Feature: Activists discuss importance of nonviolence movement as part of Violence of Hate Week

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Margaret Ekbolm , Staff Writer

On Jan.21, activists Nyle Fort and Reverend James Lawson gave a powerful talk titled “Ferguson, Racism, Violence, and the Necessity of Non-Violence.” This event was part of the University’s week-long celebration of Martin Luther King, Jr.

Fort is a Ph.D. student at Princeton University, a grassroots organizer, and a minister in Newark, N.J. Lawson is a former leader of the American Civil Rights Movement, a university professor, and a political and social activist.

Fort and Lawson, ages 26 and 87 respectively, both share a deep devotion to activism despite the generation gap between them.

“What I thought was most impactful about the talk was the reoccurring theme of the power of love and caring for others. I think that their age differences reflected their differences in opinion on how to promote nonviolence to counter violence,” Jahi Omari ’17 said.

Lawson began with an overview of his work as an activist and how Martin Luther King, Jr. was his close colleague during the 1960s protests. He then spoke of the history of nonviolence and how it can benefit the world and economy around us. He provided a historical example about how the Quakers and Native Americans lived in peace with one another and how both parties were able to prosper from their mutual refusal to participate in violence.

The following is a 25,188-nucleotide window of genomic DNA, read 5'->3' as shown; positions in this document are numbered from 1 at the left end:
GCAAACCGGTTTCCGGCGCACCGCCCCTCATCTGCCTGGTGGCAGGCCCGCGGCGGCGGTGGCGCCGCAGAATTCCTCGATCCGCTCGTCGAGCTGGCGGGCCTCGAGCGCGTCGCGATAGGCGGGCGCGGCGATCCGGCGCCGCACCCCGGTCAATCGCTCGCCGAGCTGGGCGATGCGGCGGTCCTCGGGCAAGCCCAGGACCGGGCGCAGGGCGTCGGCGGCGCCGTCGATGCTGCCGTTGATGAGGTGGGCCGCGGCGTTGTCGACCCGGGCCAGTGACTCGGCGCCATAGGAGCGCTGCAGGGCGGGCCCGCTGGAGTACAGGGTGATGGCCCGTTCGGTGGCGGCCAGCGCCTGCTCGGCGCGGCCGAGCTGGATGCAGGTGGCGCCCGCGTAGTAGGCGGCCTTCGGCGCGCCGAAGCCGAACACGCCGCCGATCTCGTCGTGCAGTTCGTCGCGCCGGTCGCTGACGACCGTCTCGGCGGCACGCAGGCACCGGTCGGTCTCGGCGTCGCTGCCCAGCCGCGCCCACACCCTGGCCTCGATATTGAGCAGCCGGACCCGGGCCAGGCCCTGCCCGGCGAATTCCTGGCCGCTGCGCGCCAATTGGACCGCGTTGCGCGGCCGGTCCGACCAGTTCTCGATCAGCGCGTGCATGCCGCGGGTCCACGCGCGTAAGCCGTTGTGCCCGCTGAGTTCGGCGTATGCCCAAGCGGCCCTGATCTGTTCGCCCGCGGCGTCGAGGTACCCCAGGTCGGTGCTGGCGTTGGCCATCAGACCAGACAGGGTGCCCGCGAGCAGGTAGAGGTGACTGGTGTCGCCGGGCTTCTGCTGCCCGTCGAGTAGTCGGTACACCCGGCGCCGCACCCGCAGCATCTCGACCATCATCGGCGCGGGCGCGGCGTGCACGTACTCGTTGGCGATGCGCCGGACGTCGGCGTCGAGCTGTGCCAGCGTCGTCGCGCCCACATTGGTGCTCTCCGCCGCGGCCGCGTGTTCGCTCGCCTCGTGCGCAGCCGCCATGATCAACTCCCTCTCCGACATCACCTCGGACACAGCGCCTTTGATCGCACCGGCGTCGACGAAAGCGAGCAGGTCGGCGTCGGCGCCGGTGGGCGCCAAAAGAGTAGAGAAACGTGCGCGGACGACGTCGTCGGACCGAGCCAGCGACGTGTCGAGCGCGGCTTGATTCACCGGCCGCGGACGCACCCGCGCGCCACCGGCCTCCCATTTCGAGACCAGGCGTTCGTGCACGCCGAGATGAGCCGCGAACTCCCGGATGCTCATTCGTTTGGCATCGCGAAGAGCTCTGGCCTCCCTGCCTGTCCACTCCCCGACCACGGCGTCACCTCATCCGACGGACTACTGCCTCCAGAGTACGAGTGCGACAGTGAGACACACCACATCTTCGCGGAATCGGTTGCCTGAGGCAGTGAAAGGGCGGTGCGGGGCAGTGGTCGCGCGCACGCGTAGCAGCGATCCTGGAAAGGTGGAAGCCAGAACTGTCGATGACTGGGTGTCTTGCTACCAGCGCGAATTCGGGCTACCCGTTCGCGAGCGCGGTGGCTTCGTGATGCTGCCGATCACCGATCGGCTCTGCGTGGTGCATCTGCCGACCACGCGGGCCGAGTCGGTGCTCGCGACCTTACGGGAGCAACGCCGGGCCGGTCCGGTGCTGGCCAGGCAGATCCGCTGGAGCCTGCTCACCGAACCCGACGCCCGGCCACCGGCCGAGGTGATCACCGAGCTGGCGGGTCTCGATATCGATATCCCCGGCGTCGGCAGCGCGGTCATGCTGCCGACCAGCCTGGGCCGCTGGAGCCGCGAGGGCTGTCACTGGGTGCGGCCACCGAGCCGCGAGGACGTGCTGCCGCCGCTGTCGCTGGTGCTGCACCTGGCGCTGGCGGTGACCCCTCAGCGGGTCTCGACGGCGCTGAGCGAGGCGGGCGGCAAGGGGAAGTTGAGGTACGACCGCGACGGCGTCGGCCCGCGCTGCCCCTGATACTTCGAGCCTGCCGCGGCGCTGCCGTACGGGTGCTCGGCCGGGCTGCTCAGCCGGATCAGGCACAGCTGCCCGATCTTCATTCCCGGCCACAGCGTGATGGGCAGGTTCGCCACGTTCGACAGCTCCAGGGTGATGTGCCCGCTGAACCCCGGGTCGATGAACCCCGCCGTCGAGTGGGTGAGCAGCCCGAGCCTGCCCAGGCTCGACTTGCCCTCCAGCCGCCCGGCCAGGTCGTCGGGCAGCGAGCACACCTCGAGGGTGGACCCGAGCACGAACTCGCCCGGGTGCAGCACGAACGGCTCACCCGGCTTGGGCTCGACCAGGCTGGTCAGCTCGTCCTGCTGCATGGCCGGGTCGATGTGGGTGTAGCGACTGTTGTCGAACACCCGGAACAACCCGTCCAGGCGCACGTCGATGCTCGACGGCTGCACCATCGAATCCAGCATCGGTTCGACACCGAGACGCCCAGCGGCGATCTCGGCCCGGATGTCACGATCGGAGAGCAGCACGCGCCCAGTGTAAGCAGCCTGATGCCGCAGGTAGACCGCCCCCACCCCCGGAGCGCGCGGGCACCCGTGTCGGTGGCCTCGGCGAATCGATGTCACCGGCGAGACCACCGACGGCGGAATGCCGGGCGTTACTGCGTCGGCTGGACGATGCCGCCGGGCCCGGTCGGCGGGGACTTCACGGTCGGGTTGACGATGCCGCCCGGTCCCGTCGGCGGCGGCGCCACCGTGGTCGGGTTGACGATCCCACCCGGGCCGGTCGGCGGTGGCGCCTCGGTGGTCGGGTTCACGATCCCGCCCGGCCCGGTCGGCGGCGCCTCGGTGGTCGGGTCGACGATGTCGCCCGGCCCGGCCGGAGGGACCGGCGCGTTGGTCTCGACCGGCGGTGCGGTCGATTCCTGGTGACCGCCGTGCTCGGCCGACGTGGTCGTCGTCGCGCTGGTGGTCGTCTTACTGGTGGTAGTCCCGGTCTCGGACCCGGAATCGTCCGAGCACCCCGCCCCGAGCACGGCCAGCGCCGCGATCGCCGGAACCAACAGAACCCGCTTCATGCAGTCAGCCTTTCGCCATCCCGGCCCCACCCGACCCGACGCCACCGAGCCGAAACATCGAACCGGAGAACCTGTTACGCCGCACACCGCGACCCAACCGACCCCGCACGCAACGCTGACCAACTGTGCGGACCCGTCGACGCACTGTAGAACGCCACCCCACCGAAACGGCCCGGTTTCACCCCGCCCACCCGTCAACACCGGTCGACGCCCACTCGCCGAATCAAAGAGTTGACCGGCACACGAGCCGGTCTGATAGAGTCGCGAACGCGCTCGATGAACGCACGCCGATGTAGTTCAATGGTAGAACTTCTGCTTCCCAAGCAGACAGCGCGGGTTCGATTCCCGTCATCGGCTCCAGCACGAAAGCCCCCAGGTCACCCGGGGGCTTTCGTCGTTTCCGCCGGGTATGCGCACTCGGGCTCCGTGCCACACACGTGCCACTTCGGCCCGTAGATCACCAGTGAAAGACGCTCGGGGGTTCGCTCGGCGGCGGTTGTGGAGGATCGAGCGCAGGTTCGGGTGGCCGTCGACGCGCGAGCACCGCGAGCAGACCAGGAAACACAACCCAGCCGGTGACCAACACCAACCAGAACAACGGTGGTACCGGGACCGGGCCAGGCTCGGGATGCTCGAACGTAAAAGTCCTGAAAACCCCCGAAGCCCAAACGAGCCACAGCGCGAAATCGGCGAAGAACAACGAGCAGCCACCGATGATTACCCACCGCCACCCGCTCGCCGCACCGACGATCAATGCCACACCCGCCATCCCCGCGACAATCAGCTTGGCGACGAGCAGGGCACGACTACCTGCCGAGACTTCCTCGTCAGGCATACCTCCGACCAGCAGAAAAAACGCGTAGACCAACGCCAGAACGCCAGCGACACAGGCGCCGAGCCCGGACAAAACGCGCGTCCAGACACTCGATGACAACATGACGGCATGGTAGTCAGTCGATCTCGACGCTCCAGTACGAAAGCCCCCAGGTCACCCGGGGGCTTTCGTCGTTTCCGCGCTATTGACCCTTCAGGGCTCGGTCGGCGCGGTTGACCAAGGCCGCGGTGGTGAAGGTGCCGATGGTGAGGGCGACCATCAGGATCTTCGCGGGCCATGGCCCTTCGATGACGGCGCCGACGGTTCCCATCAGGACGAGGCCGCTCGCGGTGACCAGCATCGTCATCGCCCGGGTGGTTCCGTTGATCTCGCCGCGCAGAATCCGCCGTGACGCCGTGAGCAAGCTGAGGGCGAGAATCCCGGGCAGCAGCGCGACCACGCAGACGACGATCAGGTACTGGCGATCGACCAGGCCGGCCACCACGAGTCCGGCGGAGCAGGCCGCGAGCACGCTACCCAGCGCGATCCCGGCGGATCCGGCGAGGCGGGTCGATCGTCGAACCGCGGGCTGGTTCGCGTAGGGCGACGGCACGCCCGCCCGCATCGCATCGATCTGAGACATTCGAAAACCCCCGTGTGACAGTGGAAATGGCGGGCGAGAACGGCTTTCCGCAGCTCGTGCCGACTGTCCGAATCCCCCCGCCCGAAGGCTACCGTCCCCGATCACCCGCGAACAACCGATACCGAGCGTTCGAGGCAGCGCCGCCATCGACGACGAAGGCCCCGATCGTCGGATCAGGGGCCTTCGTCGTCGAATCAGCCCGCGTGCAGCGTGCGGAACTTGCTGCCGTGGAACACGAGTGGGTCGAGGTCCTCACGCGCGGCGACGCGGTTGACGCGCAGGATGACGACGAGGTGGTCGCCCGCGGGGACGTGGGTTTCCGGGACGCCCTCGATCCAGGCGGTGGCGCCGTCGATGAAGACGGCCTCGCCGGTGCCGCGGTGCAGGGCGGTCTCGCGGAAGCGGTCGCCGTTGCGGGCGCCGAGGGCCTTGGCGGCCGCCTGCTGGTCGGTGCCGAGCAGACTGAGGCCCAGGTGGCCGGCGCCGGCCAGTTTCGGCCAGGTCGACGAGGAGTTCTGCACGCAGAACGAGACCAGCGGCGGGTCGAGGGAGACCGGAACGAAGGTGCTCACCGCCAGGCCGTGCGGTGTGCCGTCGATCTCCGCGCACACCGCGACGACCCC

“What stood out the most was Rev. Lawson’s example of Quakers and Native Americans coexisting in peace for more than 70 years. I believe that if people are provided with examples of nonviolence actually working, then people will be more convinced that people can live peacefully,” Omari said.

Lawson also stressed to the student audience that they all have the potential to make an impact on the world. He encouraged the students to speak their minds and stand up for their rights and passions.

Fort discussed his activism in Ferguson, Mo. He recounted stories of young activists, emphasizing that young Americans should not be afraid of the world because of the color of their skin.

“Fort [stressed] the importance of telling personal narratives to gain empathy and support from potential allies to fight for nonviolence,” Omari said.

Afterwards, both activists led the student audience in discussing the policies they have developed, ways students can benefit from the nonviolence movement, and how to inspire others to join it.

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